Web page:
The Bloodhound project has one lofty ambition – that is, to come up with a ride which is capable of driving more that 1,000mph (1,610km/h), although it remains to be seen just what kind of public infrastructure is capable of accommodating such a ride. Surely only specially designed highways would be able to do so, no? It seems that plenty of issues that plague the Bloodhound project has delayed its expected rollout date to 2015 instead of sometime earlier, and there is also the aim of smashing the current land speed record in the second half of 2015. All in all, we are looking at a schedule that has been pegged back by approximately one year from the original date.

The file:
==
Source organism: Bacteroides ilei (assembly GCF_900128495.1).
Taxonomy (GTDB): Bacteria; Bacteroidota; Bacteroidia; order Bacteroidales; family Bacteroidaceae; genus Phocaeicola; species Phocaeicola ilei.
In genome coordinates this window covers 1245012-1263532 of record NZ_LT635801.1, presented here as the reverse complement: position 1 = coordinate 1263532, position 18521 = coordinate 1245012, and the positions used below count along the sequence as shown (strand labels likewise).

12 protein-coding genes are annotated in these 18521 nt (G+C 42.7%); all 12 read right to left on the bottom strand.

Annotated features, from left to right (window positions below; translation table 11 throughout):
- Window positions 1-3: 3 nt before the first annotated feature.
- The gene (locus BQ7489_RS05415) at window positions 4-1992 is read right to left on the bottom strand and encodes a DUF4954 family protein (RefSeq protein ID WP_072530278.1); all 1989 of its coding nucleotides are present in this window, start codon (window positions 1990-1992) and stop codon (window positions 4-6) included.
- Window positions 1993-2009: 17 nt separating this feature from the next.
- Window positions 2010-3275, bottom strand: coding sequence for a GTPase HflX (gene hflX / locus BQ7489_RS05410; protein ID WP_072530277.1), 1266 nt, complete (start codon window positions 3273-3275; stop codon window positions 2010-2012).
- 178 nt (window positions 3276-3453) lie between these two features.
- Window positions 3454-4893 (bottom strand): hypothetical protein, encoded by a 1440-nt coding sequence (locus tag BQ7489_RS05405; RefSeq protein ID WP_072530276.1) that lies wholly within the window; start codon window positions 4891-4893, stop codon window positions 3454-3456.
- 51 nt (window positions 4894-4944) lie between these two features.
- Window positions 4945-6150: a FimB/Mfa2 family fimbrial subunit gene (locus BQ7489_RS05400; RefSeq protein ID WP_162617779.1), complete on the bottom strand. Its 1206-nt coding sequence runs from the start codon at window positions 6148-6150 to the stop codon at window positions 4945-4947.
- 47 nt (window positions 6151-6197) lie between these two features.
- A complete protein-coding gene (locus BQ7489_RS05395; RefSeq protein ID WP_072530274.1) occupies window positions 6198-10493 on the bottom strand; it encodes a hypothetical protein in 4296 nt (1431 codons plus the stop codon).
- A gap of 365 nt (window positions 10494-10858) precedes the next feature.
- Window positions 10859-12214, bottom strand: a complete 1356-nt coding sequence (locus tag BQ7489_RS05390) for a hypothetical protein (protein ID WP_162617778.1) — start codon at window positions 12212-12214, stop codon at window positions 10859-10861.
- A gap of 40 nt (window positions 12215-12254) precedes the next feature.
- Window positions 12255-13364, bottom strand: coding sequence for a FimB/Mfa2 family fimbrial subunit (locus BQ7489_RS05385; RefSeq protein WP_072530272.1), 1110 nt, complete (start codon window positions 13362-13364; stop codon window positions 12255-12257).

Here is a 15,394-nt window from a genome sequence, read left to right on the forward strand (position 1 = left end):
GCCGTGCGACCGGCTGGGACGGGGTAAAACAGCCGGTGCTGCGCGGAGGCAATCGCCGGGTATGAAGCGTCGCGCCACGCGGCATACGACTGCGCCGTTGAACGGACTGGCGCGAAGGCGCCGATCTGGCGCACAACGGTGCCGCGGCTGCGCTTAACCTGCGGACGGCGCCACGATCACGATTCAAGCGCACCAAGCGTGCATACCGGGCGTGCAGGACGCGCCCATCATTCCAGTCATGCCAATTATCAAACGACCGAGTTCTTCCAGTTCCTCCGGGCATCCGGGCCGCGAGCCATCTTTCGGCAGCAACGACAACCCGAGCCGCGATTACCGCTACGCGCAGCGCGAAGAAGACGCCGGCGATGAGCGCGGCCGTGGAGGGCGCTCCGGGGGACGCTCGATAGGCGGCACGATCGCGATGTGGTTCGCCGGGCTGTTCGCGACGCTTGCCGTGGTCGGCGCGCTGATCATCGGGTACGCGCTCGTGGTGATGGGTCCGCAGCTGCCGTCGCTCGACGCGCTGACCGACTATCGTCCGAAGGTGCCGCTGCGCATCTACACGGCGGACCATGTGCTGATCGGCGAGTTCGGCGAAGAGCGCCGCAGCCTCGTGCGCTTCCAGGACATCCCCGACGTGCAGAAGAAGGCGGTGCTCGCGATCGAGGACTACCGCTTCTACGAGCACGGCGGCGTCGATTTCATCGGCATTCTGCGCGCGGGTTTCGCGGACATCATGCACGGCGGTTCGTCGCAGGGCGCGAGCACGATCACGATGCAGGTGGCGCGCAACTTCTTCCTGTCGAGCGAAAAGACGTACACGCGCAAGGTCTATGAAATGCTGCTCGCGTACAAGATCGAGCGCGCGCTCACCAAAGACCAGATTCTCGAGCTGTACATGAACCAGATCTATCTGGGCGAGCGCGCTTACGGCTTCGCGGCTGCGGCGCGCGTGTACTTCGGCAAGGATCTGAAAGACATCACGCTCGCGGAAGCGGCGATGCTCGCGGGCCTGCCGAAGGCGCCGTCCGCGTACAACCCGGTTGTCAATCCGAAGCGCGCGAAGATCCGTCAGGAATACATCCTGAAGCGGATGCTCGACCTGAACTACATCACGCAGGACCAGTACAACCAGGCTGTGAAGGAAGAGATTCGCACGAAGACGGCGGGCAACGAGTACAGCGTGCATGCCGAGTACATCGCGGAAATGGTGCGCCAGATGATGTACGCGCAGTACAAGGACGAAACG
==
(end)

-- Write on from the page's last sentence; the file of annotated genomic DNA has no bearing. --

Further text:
Driver Andy Green, the first man in the world to have drivers through the sound barrier, claims that the new date is a whole lot more realistic, and he also shared, “When you look at the timescale that it took to put the Eurofighter together, which by the way at ground level will not go 1,000mph – it took them twice as long with thousands of people and a budget of billions. By comparison, we are using the tiniest fraction of that money and a core engineering team of just 34 people.”